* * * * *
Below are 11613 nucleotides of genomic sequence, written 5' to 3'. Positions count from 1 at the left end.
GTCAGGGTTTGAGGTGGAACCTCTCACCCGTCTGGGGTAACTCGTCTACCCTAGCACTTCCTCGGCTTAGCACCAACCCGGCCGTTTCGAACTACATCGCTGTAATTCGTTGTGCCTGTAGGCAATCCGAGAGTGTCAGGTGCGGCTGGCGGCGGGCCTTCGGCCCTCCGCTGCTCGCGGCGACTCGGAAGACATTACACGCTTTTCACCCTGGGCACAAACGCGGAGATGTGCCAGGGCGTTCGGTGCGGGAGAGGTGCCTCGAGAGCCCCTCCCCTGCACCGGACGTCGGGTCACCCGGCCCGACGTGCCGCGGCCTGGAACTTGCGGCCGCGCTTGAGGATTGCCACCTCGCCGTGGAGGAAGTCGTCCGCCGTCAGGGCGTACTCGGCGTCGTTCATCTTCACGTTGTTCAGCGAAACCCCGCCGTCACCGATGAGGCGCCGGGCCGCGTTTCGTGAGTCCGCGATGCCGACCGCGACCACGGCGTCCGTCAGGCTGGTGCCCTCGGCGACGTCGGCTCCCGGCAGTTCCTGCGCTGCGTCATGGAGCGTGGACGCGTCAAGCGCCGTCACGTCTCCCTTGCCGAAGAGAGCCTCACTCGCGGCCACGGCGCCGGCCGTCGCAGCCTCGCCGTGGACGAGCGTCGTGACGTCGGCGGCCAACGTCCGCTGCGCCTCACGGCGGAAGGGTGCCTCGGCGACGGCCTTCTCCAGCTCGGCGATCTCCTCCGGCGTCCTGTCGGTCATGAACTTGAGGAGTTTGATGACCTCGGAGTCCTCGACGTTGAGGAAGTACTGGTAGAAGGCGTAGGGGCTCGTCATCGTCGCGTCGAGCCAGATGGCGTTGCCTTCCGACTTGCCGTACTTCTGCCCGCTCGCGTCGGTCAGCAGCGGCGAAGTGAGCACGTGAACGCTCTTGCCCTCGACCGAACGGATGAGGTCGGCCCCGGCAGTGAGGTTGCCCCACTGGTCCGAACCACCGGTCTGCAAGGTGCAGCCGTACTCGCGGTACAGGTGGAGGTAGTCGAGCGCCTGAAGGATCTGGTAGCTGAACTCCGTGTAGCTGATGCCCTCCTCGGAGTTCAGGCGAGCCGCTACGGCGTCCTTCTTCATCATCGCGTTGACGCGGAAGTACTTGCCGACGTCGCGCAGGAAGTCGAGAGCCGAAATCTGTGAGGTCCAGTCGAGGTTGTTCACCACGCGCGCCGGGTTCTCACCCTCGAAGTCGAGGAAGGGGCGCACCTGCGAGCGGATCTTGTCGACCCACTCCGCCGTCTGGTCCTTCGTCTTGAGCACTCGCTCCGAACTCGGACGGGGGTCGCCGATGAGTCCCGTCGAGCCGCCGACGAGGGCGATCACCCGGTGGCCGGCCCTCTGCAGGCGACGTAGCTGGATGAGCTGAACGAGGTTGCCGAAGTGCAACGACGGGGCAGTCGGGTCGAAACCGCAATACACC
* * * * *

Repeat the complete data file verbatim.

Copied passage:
Below are 11613 nucleotides of genomic sequence, written 5' to 3'. Positions count from 1 at the left end.
GTCAGGGTTTGAGGTGGAACCTCTCACCCGTCTGGGGTAACTCGTCTACCCTAGCACTTCCTCGGCTTAGCACCAACCCGGCCGTTTCGAACTACATCGCTGTAATTCGTTGTGCCTGTAGGCAATCCGAGAGTGTCAGGTGCGGCTGGCGGCGGGCCTTCGGCCCTCCGCTGCTCGCGGCGACTCGGAAGACATTACACGCTTTTCACCCTGGGCACAAACGCGGAGATGTGCCAGGGCGTTCGGTGCGGGAGAGGTGCCTCGAGAGCCCCTCCCCTGCACCGGACGTCGGGTCACCCGGCCCGACGTGCCGCGGCCTGGAACTTGCGGCCGCGCTTGAGGATTGCCACCTCGCCGTGGAGGAAGTCGTCCGCCGTCAGGGCGTACTCGGCGTCGTTCATCTTCACGTTGTTCAGCGAAACCCCGCCGTCACCGATGAGGCGCCGGGCCGCGTTTCGTGAGTCCGCGATGCCGACCGCGACCACGGCGTCCGTCAGGCTGGTGCCCTCGGCGACGTCGGCTCCCGGCAGTTCCTGCGCTGCGTCATGGAGCGTGGACGCGTCAAGCGCCGTCACGTCTCCCTTGCCGAAGAGAGCCTCACTCGCGGCCACGGCGCCGGCCGTCGCAGCCTCGCCGTGGACGAGCGTCGTGACGTCGGCGGCCAACGTCCGCTGCGCCTCACGGCGGAAGGGTGCCTCGGCGACGGCCTTCTCCAGCTCGGCGATCTCCTCCGGCGTCCTGTCGGTCATGAACTTGAGGAGTTTGATGACCTCGGAGTCCTCGACGTTGAGGAAGTACTGGTAGAAGGCGTAGGGGCTCGTCATCGTCGCGTCGAGCCAGATGGCGTTGCCTTCCGACTTGCCGTACTTCTGCCCGCTCGCGTCGGTCAGCAGCGGCGAAGTGAGCACGTGAACGCTCTTGCCCTCGACCGAACGGATGAGGTCGGCCCCGGCAGTGAGGTTGCCCCACTGGTCCGAACCACCGGTCTGCAAGGTGCAGCCGTACTCGCGGTACAGGTGGAGGTAGTCGAGCGCCTGAAGGATCTGGTAGCTGAACTCCGTGTAGCTGATGCCCTCCTCGGAGTTCAGGCGAGCCGCTACGGCGTCCTTCTTCATCATCGCGTTGACGCGGAAGTACTTGCCGACGTCGCGCAGGAAGTCGAGAGCCGAAATCTGTGAGGTCCAGTCGAGGTTGTTCACCACGCGCGCCGGGTTCTCACCCTCGAAGTCGAGGAAGGGGCGCACCTGCGAGCGGATCTTGTCGACCCACTCCGCCGTCTGGTCCTTCGTCTTGAGCACTCGCTCCGAACTCGGACGGGGGTCGCCGATGAGTCCCGTCGAGCCGCCGACGAGGGCGATCACCCGGTGGCCGGCCCTCTGCAGGCGACGTAGCTGGATGAGCTGAACGAGGTTGCCGAAGTGCAACGACGGGGCAGTCGGGTCGAAACCGCAATACACC